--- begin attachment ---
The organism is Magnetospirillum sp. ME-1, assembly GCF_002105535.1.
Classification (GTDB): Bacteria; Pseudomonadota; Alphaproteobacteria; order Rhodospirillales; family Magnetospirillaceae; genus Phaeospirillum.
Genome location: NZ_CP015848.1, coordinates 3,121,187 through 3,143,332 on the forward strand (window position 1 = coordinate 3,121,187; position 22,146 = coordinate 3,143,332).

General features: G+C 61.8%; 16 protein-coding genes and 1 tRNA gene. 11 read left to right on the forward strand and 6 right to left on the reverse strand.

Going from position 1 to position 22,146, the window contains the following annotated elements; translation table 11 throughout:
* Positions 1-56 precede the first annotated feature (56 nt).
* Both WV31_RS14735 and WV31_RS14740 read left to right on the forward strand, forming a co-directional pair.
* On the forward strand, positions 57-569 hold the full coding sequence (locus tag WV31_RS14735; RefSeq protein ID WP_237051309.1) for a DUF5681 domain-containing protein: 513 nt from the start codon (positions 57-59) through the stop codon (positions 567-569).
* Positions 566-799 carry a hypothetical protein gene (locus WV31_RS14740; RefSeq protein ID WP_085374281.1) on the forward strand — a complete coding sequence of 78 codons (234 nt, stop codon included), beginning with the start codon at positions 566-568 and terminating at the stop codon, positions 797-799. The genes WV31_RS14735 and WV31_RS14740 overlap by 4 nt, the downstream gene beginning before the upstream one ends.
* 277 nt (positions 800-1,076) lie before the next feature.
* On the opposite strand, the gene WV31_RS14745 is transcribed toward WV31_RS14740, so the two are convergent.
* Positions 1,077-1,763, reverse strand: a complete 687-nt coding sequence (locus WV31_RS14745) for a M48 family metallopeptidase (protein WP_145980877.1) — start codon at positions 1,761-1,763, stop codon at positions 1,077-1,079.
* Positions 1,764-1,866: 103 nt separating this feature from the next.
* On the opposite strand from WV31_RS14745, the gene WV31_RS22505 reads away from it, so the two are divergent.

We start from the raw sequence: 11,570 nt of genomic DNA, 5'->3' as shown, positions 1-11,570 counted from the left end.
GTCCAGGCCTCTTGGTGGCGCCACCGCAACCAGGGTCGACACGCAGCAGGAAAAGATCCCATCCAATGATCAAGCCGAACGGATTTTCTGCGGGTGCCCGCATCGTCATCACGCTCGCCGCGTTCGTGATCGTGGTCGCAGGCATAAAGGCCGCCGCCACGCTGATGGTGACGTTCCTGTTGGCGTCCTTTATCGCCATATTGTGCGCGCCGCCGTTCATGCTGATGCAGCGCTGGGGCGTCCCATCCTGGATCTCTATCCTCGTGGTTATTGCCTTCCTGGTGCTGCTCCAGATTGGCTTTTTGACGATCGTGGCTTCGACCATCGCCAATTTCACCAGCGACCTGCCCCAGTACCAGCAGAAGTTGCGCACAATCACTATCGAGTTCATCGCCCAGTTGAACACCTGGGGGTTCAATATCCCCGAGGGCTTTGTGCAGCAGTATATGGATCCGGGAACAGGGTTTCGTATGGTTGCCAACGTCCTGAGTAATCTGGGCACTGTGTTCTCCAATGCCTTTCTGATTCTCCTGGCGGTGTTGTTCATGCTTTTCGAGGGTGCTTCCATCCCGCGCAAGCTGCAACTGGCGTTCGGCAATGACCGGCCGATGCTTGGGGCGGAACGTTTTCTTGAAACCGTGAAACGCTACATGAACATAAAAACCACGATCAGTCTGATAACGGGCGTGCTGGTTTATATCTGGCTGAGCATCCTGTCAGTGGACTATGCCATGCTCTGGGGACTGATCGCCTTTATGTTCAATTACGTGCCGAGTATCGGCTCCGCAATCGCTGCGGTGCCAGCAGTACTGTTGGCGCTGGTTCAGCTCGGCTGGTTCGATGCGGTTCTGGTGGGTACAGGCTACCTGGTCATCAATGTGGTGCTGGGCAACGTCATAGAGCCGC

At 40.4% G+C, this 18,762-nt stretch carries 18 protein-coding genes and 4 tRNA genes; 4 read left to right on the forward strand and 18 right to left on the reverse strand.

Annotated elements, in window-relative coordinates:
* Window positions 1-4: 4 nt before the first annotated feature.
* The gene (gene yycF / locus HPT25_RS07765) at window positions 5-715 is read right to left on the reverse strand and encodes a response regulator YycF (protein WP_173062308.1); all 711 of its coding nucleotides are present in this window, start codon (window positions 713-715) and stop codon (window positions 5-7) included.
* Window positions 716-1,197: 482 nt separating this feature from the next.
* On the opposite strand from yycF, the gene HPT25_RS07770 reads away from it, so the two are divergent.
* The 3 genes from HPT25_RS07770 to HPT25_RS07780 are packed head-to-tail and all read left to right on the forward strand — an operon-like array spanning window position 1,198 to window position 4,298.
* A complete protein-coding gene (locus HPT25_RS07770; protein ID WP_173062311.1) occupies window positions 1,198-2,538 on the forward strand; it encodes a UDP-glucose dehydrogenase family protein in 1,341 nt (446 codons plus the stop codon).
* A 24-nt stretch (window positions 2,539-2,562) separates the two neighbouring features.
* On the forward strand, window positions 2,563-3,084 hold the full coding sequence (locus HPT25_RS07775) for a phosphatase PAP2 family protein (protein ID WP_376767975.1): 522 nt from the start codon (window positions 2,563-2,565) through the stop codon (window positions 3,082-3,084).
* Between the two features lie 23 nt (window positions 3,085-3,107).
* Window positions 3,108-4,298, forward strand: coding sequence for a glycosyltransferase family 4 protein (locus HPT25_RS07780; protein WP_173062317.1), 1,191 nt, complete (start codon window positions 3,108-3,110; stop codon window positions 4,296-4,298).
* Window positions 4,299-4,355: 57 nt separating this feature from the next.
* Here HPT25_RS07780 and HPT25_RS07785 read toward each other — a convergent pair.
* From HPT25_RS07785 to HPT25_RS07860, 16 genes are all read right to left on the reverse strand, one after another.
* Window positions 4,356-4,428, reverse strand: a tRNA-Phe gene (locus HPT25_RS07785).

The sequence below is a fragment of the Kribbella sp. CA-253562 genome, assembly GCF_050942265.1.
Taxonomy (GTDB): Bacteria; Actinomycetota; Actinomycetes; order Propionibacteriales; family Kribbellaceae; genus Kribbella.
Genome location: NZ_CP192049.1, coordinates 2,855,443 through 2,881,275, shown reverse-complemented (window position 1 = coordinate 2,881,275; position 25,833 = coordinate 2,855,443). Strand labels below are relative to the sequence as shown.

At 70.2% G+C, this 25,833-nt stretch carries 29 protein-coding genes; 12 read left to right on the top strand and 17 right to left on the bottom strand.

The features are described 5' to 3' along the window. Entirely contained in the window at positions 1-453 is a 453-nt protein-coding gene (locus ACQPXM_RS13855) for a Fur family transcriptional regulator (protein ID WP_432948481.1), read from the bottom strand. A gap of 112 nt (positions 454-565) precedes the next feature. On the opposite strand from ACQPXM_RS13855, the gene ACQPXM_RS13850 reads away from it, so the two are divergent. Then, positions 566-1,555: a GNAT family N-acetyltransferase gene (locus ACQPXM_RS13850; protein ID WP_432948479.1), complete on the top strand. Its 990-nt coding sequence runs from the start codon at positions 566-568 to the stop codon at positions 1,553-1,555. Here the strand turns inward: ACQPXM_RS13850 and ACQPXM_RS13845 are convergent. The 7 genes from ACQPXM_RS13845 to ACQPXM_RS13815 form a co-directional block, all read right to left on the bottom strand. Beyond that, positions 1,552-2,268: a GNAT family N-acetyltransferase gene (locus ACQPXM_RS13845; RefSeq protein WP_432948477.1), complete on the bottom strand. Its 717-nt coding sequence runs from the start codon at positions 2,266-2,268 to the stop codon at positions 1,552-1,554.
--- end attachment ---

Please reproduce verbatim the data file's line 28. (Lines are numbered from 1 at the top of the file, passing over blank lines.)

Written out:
* Window positions 3,108-4,298, forward strand: coding sequence for a glycosyltransferase family 4 protein (locus HPT25_RS07780; protein WP_173062317.1), 1,191 nt, complete (start codon window positions 3,108-3,110; stop codon window positions 4,296-4,298).